EPA assessment area
Historical land uses in the Unley assessment area are believed to be refrigeration manufacturing, furniture manufacturing, cabinet making, boot making and a drapery.
It has long been understood that volatile chemicals can be transported in groundwater. More recently it has been discovered that they can also be found in the air spaces between soil particles as vapour.
In May 2017, the EPA undertook environmental works in an assessment area bounded by Charles Lane, Little Charles Street, Mary Street and Tyne Place in Unley. The EPA work was undertaken to ensure that the legacy of past industrial practices does not pose a risk to residents living there today.
In July 2017, the EPA advised no detections of chemicals in soil vapour above criteria for residential land use were identified. All properties in the Unley assessment area are therefore considered by the EPA to be safe from soil vapour intrusion.
A second stage of environmental work is commencing on 11 June 2018. StThe soil vapour contamination that has been identified originates from contaminated groundwater, and a groundwater assessment and further soil vapour assessment is required in an expanded assessment area (please see ‘Maps’ below).
The EPA reminds residents that groundwater (bore water) in this area may be contaminated and should not be used for any purpose. Mains water and water from a rainwater tank is not affected by this issue. Home grown fruit and vegetables are safe to consume, provided they are not watered with bore water.
Community information sessions
When a new assessment area is established, or where there is wide community interest in the EPA’s work, staff from the community engagement and site contamination teams will host an information session for members of the community to talk to us in person about our work. A community information was hosted by the EPA on Thursday 11 May 2017, in order to answer questions residents had in regards to these works. Residents were encouraged to ‘drop in’ anytime between 6 pm – 9 pm to speak with our staff.
If you are interested in attending a community information session, or to arrange a private meeting, you can register your interest at any time with the Principal Adviser Community Engagement on (08) 8124 4216.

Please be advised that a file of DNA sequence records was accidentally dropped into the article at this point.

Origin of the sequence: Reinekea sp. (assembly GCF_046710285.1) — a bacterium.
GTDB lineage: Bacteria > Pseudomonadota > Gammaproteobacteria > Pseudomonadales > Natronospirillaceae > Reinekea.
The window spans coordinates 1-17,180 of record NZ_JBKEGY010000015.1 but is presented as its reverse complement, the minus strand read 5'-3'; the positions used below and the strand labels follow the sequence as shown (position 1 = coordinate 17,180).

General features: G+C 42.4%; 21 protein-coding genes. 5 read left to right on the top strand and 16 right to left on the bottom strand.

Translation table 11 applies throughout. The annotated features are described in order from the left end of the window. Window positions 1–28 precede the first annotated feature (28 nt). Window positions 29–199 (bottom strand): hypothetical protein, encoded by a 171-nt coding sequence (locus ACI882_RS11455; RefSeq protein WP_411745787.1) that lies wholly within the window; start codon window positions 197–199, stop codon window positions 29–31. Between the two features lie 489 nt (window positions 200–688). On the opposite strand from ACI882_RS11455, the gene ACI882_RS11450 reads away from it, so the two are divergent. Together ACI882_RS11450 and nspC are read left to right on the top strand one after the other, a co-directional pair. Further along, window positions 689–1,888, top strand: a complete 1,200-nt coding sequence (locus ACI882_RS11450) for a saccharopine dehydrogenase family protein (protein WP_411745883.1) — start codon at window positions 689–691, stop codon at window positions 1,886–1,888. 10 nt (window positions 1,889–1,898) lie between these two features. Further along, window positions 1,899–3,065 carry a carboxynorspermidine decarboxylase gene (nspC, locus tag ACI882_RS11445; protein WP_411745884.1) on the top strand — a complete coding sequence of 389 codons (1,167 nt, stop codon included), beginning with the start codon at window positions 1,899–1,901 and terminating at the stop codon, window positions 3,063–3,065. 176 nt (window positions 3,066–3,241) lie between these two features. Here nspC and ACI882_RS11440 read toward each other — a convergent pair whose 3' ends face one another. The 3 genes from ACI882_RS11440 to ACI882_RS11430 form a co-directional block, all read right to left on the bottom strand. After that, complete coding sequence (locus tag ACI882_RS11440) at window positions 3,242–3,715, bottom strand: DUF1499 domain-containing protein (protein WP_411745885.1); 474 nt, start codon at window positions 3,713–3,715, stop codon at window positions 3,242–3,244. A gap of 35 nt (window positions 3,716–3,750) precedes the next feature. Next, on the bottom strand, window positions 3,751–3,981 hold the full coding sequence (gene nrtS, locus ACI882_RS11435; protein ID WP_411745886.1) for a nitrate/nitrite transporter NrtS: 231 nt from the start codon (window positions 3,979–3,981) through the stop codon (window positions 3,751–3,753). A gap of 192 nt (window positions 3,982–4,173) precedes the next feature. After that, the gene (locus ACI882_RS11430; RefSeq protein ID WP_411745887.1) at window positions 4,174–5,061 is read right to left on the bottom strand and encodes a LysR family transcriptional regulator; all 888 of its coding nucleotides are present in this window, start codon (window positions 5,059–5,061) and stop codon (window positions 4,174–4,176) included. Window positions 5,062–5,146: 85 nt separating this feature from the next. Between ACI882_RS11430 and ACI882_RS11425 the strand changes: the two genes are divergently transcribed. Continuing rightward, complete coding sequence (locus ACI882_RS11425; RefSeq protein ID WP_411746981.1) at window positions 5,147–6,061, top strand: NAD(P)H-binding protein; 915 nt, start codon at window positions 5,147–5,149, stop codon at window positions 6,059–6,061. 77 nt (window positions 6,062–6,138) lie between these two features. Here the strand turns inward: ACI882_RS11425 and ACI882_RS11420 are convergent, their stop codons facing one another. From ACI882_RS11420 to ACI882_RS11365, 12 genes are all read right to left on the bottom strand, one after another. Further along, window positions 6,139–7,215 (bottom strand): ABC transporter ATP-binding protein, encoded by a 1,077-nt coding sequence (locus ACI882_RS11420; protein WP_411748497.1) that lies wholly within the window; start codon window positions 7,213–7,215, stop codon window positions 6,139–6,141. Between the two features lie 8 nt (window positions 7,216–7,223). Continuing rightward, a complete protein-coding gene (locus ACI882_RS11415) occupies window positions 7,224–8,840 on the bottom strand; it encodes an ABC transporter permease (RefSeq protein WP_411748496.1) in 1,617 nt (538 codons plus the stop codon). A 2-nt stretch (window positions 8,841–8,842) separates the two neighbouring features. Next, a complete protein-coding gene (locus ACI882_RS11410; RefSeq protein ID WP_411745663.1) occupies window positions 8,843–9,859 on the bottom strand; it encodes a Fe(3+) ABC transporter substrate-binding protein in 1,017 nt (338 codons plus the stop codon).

Letter to residents
Frequently asked questions
Why is the EPA undertaking assessment work in Unley?
On behalf of the SA Government, the EPA manages the legacy of existing contaminated orphan sites. An orphan site is where the original polluter no longer exists, cannot be found or identified, or is unable to carry out or pay the costs of the assessment or remediation that is required.
The EPA has developed a prioritised work program to investigate sites where it holds enough information to warrant further investigation into whether there is a potential human health risk. The EPA is aware of site contamination in the Unley area resulting from historic industrial and chemical disposal and handling practices.
When groundwater contamination happens near residential properties, these chemicals can potentially enter into homes in vapour form. The information provided historically is incomplete and a number of data gaps have been identified by the EPA.
At this time it is not known who caused the site contamination. As a result the area is deemed to be an orphan site and the EPA will, on behalf of the community, assess the potential for a human health risk. In order to determine whether soil vapour intrusion is occurring in the Unley assessment area, work to gather more data will assist the EPA in its understanding of the soil vapour composition, and whether any additional assessment work is required. Work is being undertaken in road verges and are not required to be on private properties.